Wednesday, August 9, 2017
--- Intelligence 7 ---
Yolanda U. Trapps article "Multiple Intelligences: The Learning Process in Our Students" is a decent and brief introduction to modern education. For those who associate "modern education" with the kind decried by C. S. Lewis in many of his works, this ain't it. This is more modern.
Actually, if you want a real update, The Teaching Company has a couple of lecture series. "The Art of Teaching: Best Practices From a Master Educator" presented by Patrick N. Allitt, and "How We Learn" presented by Monisha Pasupathi, will get you up to speed, but those will take you a couple of weeks, at least.
The exercises described at the end of the module are for classroom activities but they might suggest some interesting adventures. If you've never visited a nursing home, You might get permission to go to one and record some life stories. Old folks can be fascinating, and many of them love telling stories. You may even have some elderly family members that would like to tell you some tales. All the ones in my family are long gone and I sorta miss them. Grab the chance before they're gone.
There are actually organizations that invite you to take part in their adventures to record life stories, such as StoryCorps (https://storycorps.org/). You might just find out that that's your thing.
Awhile back, I tried to learn some Spanish. We have a large Hispanic population in the area and I figured it might be nice to be able to talk to some of my neighbors in their own tongue. I was devastatingly unsuccessful. I did learn that age interferes with learning new languages, but one of the exercises in this article gave me an idea. I've also wanted to brush up on my American Sign Language and I might have a better run if I combine the two goals. The act of internalizing signs might be paired with foreign vocabulary to make them both stick. The problem I had with Spanish was that, a week after I had learned a set of words, and was learning new words, I found that the older set was just, flat gone.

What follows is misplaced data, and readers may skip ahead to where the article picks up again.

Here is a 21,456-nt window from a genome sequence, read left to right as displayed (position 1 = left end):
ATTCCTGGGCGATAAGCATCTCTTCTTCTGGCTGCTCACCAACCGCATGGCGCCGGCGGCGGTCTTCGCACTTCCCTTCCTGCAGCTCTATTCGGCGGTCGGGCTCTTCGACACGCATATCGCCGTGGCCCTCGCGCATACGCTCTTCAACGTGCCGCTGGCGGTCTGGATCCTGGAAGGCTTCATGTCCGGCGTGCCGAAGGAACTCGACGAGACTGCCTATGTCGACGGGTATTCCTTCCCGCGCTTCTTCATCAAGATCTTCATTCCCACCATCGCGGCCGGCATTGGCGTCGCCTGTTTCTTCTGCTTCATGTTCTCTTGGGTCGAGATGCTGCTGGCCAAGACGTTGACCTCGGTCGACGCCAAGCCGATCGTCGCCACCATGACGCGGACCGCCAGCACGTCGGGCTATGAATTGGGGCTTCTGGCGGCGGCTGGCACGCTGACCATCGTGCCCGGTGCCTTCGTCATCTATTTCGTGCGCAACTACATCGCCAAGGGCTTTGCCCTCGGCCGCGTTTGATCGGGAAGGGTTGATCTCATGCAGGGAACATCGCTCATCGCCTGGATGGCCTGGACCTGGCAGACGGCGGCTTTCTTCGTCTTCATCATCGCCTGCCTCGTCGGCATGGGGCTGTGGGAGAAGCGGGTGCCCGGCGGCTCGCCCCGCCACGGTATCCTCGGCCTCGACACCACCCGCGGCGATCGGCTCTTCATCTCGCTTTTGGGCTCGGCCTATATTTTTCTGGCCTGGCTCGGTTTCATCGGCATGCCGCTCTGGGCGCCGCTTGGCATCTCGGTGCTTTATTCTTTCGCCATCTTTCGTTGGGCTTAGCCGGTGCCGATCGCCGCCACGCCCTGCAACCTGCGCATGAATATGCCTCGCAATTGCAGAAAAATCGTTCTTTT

Next year, I plan to be looking at social sciences and languages in the area, and this might be a great adventure for me to take on. Starting now will give be a running start and I can let you know how I do.
Thomas O. Merritt's "A Multiple Intelligence Approach to the Physiology of the Brain and How Middle School Students Learn" is a good review of the structures in the brain that house the different "intelligences" outlined by Howard Gardner. He suggests looking at diagrams of the lobes of the brain (actually, all you have to do is browse "brain" in Google Images) and dissecting a cow brain - eh, you might or might not want to do that. You can likely get one from your friendly neighborhood butcher.
Here's something you can try - it usually works (but not always). If you're right handed, visualize the image of someone or something that you are very familiar with to your right, but keep your eyes fixed straight on (if you're left handed, do everything from the other side). Don't move your head or eyes and visualize the image drifting across your field of view from right to left.
Go ahead - don't read any further until you've done it.
The first time I did this, it was startling. Right at the center line in front of me, the image vanished. This was a demonstration performed by a visiting speaker in one of my psychology classes. She was a specialist in psycholinguistics.
Evidently, the eyes really are windows into the mind. They trace activity going on in the brain. The right side of the brain in right-side dominant people deal with memory and learning. The left side deals with creative activities.